organisms Name and nature of the organisms Non-fermentative Gram-negative bacteria Non-fermentative Gram-negative bacteria Future research Future research What’s new? What’s new? What’s next? What’s next? Further reading Further reading Name and nature of the organisms These bacteria fall into two categories: • Enterobacteriaceae (coliforms): bacteria whose natural habitat is the GI tract of humans and other animals. • Non-(lactose) fermentative bacteria whose natural habitats are principally the environment inside and outside hospital
Microbiology: the basics

Microbiology: the basics  

Valerie Edwards-Jones

in Essential Microbiology for Wound Care

Print Publication Year: 
Jan 2016
Series: 
Other
Published Online: 
Mar 2016
eISBN: 
9780191784231
DOI: 
10.1093/med/9780198716006.003.0002
Career: 
Doctor
Specialty: 
Pathology, Medical Microbiology and Virology
Item type: 
chapter
ISBN: 
9780198716006
procedure and distinguishes between two classes of bacteria, Gram-positive and Gram-negative bacteria. It makes use of a primary stain (crystal violet) which complexes with the cell wall in Gram-positive bacteria and stains them purple, and a secondary stain (safranin) which counterstains the other bacteria red, where the complex is not formed (Gram-negative). Examples of Gram-positive and Gram-negative bacteria are shown in Figure 2.2 . Figure 2.2 Gram-positive (left) and Gram-negative (right) bacteria. Other staining methods are available that show
Collection, transport, and laboratory processing of wound, tissue, and bone samples

Collection, transport, and laboratory processing of wound, tissue, and bone samples  

Geoff Edwards-Jones

in Essential Microbiology for Wound Care

Print Publication Year: 
Jan 2016
Series:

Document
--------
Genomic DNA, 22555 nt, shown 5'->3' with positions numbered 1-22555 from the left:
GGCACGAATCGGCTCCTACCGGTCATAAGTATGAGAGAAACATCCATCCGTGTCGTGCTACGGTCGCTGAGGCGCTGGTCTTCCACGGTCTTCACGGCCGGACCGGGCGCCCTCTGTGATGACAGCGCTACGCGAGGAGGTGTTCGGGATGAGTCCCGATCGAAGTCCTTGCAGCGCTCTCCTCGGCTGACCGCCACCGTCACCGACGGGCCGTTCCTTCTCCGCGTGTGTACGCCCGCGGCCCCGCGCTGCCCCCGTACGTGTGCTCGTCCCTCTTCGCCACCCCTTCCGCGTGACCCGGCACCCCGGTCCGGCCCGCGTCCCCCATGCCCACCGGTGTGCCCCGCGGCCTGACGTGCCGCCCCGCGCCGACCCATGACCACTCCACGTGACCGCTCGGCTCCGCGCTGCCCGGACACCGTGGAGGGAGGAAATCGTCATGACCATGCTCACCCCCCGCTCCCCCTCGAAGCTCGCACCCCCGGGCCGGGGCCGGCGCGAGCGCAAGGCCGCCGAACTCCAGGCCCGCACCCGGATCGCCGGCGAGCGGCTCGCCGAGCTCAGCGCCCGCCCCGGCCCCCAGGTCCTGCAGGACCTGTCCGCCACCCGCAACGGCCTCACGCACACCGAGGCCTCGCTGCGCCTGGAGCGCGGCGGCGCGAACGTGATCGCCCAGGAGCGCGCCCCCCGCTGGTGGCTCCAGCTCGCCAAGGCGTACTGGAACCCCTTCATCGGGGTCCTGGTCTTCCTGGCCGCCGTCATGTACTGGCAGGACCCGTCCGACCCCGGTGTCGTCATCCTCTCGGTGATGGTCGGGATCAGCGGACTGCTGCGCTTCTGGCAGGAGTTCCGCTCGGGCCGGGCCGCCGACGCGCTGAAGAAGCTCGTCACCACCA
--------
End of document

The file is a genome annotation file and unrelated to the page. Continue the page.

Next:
Other
Published Online: 
Mar 2016
eISBN: 
9780191784231
DOI: 
10.1093/med/9780198716006.003.0003
Career: 
Doctor
Specialty: 
Pathology, Medical Microbiology and Virology
Item type: 
chapter
ISBN: 
9780198716006
optimum temperature where growth is most rapid and luxuriant. This optimum temperature is usually 35–37°C. Oxygen The oxygen requirements of bacteria can be divided into the following three groups: 1 Aerobic bacteria—only grow in the presence of oxygen (e.g. Pseudomonas aeruginosa ) 2 Anaerobic bacteria—only grow in the absence of oxygen (e.g. Clostridium spp.) 3 Facultative anaerobic bacteria—can grow in the presence or absence of oxygen (e.g. Staphylococcus aureus ). Laboratory incubators are set to provide the optimum temperature and there
Antibacterials

Antibacterials  

Mike Sharland (ed.)

in Manual of Childhood Infections (Oxford Specialist Handbooks in Paediatrics): The Blue Book (4 ed.)

Print Publication Year: 
Apr 2016
Series: 
Oxford Specialist Handbooks, OSHs in Paediatrics
Published Online: 
Jun 2016
eISBN: 
9780191796142
DOI: 
10.1093/med/9780198729228.003.0001
Career: 
Doctor, Qualified, specialist, Qualified, late specialism training, Qualified, early specialism training
Specialty: 
Paediatrics, Clinical Medicine, Infectious Diseases
Item type: 
chapter
ISBN: 
9780198729228
resistance of these bacteria to β ‎-lactams and other antimicrobials (see later) and the emergence of multidrug-resistant (MDR) bacteria with varied resistance mechanisms (extended-spectrum β ‎-lactamase, ESBL; Klebsiella pneumoniae carbapenemase, KPC; and carbapenem-resistant Enterobacteriaceae , CRE) are a major concern, especially in the hospital setting. • Pseudomonas spp. may be susceptible to extended-spectrum penicillins (like piperacillin/tazobactam), ceftazidime, cefepime and meropenem, aminoglycosides, and quinolones. Other bacteria predictable